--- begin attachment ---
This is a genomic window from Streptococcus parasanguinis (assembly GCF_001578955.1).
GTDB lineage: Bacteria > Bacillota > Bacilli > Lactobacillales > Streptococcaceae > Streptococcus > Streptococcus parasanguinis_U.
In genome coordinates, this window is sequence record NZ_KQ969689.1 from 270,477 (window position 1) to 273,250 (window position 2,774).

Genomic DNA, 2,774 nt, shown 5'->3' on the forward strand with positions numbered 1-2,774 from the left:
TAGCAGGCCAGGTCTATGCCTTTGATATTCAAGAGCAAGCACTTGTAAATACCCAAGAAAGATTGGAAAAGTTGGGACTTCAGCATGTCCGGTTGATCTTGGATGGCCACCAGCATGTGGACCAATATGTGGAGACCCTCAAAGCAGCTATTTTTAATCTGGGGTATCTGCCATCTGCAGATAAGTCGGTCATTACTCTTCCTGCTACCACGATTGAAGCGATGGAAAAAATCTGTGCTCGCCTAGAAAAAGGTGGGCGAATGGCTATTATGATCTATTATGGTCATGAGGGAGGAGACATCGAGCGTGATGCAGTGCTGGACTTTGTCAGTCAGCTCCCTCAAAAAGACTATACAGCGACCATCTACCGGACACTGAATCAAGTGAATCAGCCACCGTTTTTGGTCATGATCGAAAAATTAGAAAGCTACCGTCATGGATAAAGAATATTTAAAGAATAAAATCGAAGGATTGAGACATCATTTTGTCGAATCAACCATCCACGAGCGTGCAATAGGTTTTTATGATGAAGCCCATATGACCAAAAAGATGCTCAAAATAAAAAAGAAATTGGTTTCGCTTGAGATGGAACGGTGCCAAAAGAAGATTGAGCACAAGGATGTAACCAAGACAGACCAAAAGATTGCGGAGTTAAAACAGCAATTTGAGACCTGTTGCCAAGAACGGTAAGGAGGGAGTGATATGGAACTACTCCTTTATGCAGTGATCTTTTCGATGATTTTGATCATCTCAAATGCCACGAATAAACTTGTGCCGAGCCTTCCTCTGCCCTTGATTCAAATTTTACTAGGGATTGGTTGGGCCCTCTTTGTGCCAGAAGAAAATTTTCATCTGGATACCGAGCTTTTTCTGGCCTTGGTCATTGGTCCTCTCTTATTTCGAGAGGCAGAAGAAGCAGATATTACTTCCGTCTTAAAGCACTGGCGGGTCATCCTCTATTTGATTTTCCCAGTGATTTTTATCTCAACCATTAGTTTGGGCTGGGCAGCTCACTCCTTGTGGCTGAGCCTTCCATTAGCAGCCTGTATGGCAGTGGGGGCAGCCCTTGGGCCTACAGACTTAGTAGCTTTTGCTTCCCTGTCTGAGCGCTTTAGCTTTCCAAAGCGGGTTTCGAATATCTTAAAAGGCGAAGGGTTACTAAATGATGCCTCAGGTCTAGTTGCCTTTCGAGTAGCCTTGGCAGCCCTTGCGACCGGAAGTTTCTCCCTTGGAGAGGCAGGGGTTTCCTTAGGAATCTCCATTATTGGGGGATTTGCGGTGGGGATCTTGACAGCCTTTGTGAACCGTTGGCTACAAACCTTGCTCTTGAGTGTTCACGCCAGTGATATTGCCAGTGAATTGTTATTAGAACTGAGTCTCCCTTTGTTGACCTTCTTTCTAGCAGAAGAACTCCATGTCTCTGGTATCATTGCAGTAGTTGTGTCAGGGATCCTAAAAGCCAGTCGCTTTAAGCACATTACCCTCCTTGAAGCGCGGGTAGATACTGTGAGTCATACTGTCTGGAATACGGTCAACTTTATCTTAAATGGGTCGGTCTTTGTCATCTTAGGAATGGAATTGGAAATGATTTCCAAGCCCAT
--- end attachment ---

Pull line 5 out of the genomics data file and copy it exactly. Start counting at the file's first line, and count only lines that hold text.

TAGCAGGCCAGGTCTATGCCTTTGATATTCAAGAGCAAGCACTTGTAAATACCCAAGAAAGATTGGAAAAGTTGGGACTTCAGCATGTCCGGTTGATCTTGGATGGCCACCAGCATGTGGACCAATATGTGGAGACCCTCAAAGCAGCTATTTTTAATCTGGGGTATCTGCCATCTGCAGATAAGTCGGTCATTACTCTTCCTGCTACCACGATTGAAGCGATGGAAAAAATCTGTGCTCGCCTAGAAAAAGGTGGGCGAATGGCTATTATGATCTATTATGGTCATGAGGGAGGAGACATCGAGCGTGATGCAGTGCTGGACTTTGTCAGTCAGCTCCCTCAAAAAGACTATACAGCGACCATCTACCGGACACTGAATCAAGTGAATCAGCCACCGTTTTTGGTCATGATCGAAAAATTAGAAAGCTACCGTCATGGATAAAGAATATTTAAAGAATAAAATCGAAGGATTGAGACATCATTTTGTCGAATCAACCATCCACGAGCGTGCAATAGGTTTTTATGATGAAGCCCATATGACCAAAAAGATGCTCAAAATAAAAAAGAAATTGGTTTCGCTTGAGATGGAACGGTGCCAAAAGAAGATTGAGCACAAGGATGTAACCAAGACAGACCAAAAGATTGCGGAGTTAAAACAGCAATTTGAGACCTGTTGCCAAGAACGGTAAGGAGGGAGTGATATGGAACTACTCCTTTATGCAGTGATCTTTTCGATGATTTTGATCATCTCAAATGCCACGAATAAACTTGTGCCGAGCCTTCCTCTGCCCTTGATTCAAATTTTACTAGGGATTGGTTGGGCCCTCTTTGTGCCAGAAGAAAATTTTCATCTGGATACCGAGCTTTTTCTGGCCTTGGTCATTGGTCCTCTCTTATTTCGAGAGGCAGAAGAAGCAGATATTACTTCCGTCTTAAAGCACTGGCGGGTCATCCTCTATTTGATTTTCCCAGTGATTTTTATCTCAACCATTAGTTTGGGCTGGGCAGCTCACTCCTTGTGGCTGAGCCTTCCATTAGCAGCCTGTATGGCAGTGGGGGCAGCCCTTGGGCCTACAGACTTAGTAGCTTTTGCTTCCCTGTCTGAGCGCTTTAGCTTTCCAAAGCGGGTTTCGAATATCTTAAAAGGCGAAGGGTTACTAAATGATGCCTCAGGTCTAGTTGCCTTTCGAGTAGCCTTGGCAGCCCTTGCGACCGGAAGTTTCTCCCTTGGAGAGGCAGGGGTTTCCTTAGGAATCTCCATTATTGGGGGATTTGCGGTGGGGATCTTGACAGCCTTTGTGAACCGTTGGCTACAAACCTTGCTCTTGAGTGTTCACGCCAGTGATATTGCCAGTGAATTGTTATTAGAACTGAGTCTCCCTTTGTTGACCTTCTTTCTAGCAGAAGAACTCCATGTCTCTGGTATCATTGCAGTAGTTGTGTCAGGGATCCTAAAAGCCAGTCGCTTTAAGCACATTACCCTCCTTGAAGCGCGGGTAGATACTGTGAGTCATACTGTCTGGAATACGGTCAACTTTATCTTAAATGGGTCGGTCTTTGTCATCTTAGGAATGGAATTGGAAATGATTTCCAAGCCCAT